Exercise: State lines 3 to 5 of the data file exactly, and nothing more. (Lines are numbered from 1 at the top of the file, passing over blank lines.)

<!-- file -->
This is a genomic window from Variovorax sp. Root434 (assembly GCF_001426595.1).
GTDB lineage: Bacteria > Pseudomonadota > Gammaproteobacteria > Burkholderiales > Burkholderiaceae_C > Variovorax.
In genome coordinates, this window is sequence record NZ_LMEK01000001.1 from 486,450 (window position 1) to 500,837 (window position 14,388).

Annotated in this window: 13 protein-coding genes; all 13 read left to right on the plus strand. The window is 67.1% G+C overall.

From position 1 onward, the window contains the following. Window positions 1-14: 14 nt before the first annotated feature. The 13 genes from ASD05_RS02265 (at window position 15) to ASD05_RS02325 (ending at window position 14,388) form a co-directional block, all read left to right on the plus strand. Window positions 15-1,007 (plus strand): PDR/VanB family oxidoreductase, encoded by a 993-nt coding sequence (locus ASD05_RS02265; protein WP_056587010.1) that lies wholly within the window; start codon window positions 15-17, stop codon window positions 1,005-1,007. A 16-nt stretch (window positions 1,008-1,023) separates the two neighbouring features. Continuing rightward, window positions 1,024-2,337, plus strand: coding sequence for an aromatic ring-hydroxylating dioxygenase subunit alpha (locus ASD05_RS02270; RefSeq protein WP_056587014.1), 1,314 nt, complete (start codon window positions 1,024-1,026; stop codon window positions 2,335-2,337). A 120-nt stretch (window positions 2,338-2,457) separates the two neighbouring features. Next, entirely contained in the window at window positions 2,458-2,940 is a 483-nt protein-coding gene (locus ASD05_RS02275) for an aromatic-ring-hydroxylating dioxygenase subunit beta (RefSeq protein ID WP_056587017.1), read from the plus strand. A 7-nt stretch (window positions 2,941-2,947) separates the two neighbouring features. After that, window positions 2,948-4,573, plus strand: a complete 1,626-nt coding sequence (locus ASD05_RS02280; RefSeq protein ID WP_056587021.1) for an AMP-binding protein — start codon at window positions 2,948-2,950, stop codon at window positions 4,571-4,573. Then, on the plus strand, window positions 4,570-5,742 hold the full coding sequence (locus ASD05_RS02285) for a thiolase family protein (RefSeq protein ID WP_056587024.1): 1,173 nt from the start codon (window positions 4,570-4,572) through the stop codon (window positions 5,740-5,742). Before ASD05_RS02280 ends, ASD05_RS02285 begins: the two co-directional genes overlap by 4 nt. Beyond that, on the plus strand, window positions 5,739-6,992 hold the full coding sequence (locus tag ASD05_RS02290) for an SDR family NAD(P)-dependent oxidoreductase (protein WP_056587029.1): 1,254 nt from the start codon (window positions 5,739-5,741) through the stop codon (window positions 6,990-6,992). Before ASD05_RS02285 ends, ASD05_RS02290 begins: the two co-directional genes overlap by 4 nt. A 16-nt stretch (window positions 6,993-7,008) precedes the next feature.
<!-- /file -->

In genome coordinates, this window is sequence record NZ_LMEK01000001.1 from 486,450 (window position 1) to 500,837 (window position 14,388).

Annotated in this window: 13 protein-coding genes; all 13 read left to right on the plus strand. The window is 67.1% G+C overall.

From position 1 onward, the window contains the following. Window positions 1-14: 14 nt before the first annotated feature. The 13 genes from ASD05_RS02265 (at window position 15) to ASD05_RS02325 (ending at window position 14,388) form a co-directional block, all read left to right on the plus strand. Window positions 15-1,007 (plus strand): PDR/VanB family oxidoreductase, encoded by a 993-nt coding sequence (locus ASD05_RS02265; protein WP_056587010.1) that lies wholly within the window; start codon window positions 15-17, stop codon window positions 1,005-1,007. A 16-nt stretch (window positions 1,008-1,023) separates the two neighbouring features. Continuing rightward, window positions 1,024-2,337, plus strand: coding sequence for an aromatic ring-hydroxylating dioxygenase subunit alpha (locus ASD05_RS02270; RefSeq protein WP_056587014.1), 1,314 nt, complete (start codon window positions 1,024-1,026; stop codon window positions 2,335-2,337). A 120-nt stretch (window positions 2,338-2,457) separates the two neighbouring features. Next, entirely contained in the window at window positions 2,458-2,940 is a 483-nt protein-coding gene (locus ASD05_RS02275) for an aromatic-ring-hydroxylating dioxygenase subunit beta (RefSeq protein ID WP_056587017.1), read from the plus strand. A 7-nt stretch (window positions 2,941-2,947) separates the two neighbouring features. After that, window positions 2,948-4,573, plus strand: a complete 1,626-nt coding sequence (locus ASD05_RS02280; RefSeq protein ID WP_056587021.1) for an AMP-binding protein — start codon at window positions 2,948-2,950, stop codon at window positions 4,571-4,573. Then, on the plus strand, window positions 4,570-5,742 hold the full coding sequence (locus ASD05_RS02285) for a thiolase family protein (RefSeq protein ID WP_056587024.1): 1,173 nt from the start codon (window positions 4,570-4,572) through the stop codon (window positions 5,740-5,742). Before ASD05_RS02280 ends, ASD05_RS02285 begins: the two co-directional genes overlap by 4 nt. Beyond that, on the plus strand, window positions 5,739-6,992 hold the full coding sequence (locus tag ASD05_RS02290) for an SDR family NAD(P)-dependent oxidoreductase (protein WP_056587029.1): 1,254 nt from the start codon (window positions 5,739-5,741) through the stop codon (window positions 6,990-6,992). Before ASD05_RS02285 ends, ASD05_RS02290 begins: the two co-directional genes overlap by 4 nt. A 16-nt stretch (window positions 6,993-7,008) precedes the next feature.